Book Cover to Bizarre Berkshire

Paranormal Norfolk

by Frank Meeres

Published by Amberley Publishing.

RRP £12.99

Although another one from the Paranormal Somewhere stable, this book does things slightly differently from others I have read. Ok, it does contain the usual collection of regional tales placed in appropriate chapters, but this author also uses a wealth of information from local record archives as supporting evidence. This is demonstrated throughout the book, but particularly in the final chapter - a lengthy report on the case of The Ghost of Syderstone Parsonage. Mr Meeres draws on newspaper articles, witness testimonies and letters to give an extensive insight into and his own analysis of the reports of poltergeist activity at the property in the 1830s.

The opening chapter takes a look at vampires Ė primarily linking the influential horror writer John Polidori with the city of Norwich. Here he practised medicine in the early 19th century and may well have taken inspiration from the area when writing his most famous work, short story The Vampyre.

Another famous visitor to this fine county was Sir Arthur Conan Doyle, and it is said that this is where the plot of one of his most famous stories was conceived. Without giving too much away dear reader, this theory can be found in the chapter on black dogs (!): these beasts being well known phenomena across East Anglia, where the name Black Shuck is widely used.

No book about Norfolk ghosts would be complete without retelling the famous stories from Raynham and Blickling Halls, and this one doesnít disappoint. The Brown Lady (of Raynham Hall) sightings are amongst my favourites and although I donít believe that the author offers anything new on the subject, they are well narrated. Thereís also that much-publicised photograph which, since taken has been the source of much debate. Towards the north east of the county lies another grand property - the beautiful stately home of Blickling Hall. Anne Boleyn, her father Sir Thomas, and their (headless!) horses are said to haunt the house, and its grounds.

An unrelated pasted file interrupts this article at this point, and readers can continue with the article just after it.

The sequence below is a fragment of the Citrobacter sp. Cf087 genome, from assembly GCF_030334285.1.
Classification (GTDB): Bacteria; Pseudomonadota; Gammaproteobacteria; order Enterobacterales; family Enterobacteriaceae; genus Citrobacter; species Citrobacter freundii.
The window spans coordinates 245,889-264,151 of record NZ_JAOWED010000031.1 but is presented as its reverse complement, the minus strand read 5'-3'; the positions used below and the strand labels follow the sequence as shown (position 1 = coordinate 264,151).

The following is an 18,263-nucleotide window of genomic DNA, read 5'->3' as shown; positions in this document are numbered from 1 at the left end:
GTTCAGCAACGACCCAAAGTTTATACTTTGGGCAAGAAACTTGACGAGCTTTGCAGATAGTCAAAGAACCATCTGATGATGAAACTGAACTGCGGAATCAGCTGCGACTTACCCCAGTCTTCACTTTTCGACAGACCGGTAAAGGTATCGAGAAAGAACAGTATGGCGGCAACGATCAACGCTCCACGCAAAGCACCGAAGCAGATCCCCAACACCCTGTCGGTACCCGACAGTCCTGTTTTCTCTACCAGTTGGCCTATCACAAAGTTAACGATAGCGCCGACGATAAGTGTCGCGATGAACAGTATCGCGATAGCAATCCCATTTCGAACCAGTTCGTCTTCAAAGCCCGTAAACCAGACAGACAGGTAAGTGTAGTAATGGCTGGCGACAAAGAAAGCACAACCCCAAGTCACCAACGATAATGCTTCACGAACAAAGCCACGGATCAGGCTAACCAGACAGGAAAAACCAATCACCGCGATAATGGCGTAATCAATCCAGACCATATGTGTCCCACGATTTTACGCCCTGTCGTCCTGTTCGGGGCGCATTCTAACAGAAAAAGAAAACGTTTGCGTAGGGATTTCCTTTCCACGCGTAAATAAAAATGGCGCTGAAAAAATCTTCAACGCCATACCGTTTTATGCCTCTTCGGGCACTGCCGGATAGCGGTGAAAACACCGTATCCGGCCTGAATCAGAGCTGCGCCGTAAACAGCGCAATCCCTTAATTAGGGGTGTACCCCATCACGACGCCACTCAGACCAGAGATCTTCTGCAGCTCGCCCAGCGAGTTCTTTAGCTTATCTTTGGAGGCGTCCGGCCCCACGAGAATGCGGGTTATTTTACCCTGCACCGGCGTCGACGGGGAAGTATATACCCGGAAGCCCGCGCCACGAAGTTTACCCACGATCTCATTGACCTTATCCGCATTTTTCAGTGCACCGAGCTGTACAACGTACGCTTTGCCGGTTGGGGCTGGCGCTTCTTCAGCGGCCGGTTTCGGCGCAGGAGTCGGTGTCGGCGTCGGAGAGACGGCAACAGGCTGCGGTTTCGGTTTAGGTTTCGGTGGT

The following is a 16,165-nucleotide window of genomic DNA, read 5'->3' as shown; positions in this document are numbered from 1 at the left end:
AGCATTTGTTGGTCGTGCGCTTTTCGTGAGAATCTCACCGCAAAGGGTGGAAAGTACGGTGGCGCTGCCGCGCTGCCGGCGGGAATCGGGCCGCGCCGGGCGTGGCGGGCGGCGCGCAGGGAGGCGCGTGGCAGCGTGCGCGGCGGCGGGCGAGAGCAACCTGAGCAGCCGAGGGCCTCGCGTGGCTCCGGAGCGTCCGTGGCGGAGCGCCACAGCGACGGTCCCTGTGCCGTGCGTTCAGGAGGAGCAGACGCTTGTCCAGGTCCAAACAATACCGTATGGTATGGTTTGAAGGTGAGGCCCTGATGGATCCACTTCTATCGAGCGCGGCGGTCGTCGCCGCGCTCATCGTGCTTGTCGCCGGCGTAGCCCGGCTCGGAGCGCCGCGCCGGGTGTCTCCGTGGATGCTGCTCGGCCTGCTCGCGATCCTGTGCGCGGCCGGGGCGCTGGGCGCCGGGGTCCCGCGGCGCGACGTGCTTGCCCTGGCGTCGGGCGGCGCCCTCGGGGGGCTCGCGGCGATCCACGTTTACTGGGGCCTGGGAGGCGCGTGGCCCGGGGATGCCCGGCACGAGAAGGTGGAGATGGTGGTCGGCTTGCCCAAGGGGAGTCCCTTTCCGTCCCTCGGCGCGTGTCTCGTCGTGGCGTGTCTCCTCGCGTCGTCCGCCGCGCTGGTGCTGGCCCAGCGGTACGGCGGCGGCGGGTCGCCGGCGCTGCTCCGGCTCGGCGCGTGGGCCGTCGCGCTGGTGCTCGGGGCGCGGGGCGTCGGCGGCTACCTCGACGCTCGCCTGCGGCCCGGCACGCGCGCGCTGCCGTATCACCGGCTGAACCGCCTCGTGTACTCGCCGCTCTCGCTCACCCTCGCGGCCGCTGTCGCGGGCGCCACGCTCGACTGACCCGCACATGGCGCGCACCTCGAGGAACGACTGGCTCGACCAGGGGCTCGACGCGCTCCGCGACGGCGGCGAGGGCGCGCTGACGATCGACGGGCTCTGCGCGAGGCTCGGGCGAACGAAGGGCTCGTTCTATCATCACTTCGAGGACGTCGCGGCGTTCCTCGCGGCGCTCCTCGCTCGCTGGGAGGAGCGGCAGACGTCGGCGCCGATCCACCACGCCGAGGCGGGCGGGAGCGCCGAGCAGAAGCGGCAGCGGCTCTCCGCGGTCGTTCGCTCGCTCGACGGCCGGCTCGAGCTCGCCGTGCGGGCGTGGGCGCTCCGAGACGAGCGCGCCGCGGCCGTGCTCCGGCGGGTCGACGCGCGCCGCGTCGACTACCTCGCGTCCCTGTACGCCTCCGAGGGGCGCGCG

Local historian W.H. Cooke was a collector of paranormal stories, and a selection of these along with accompanying sketches by Cooke can be found in a dedicated chapter. Other areas which the book explores include witches and the legendary Babes in the Wood ballad, first published in 1595.

As a lover of ghostly tales I enjoyed reading this book, though it probably helps that I know the area well. It was also refreshing to have that extra information from local records to digest, which has obviously entailed a great deal of research.

On the downside, I thought that the Syderstone parsonage chapter was too long, filling approximately a fifth of the pages. It is interesting to see how much correspondence was generated at the time of the case though I do question whether todayís casual reader would care for so much detail, especially as some of it did seem rather repetitive.

This book will, as per usual, be of particular interest to local people or those connected with the area. Norfolk is a popular tourist destination and Iím sure this book will also appeal to those looking for a less conventional holiday memento...

Review by Paul Collins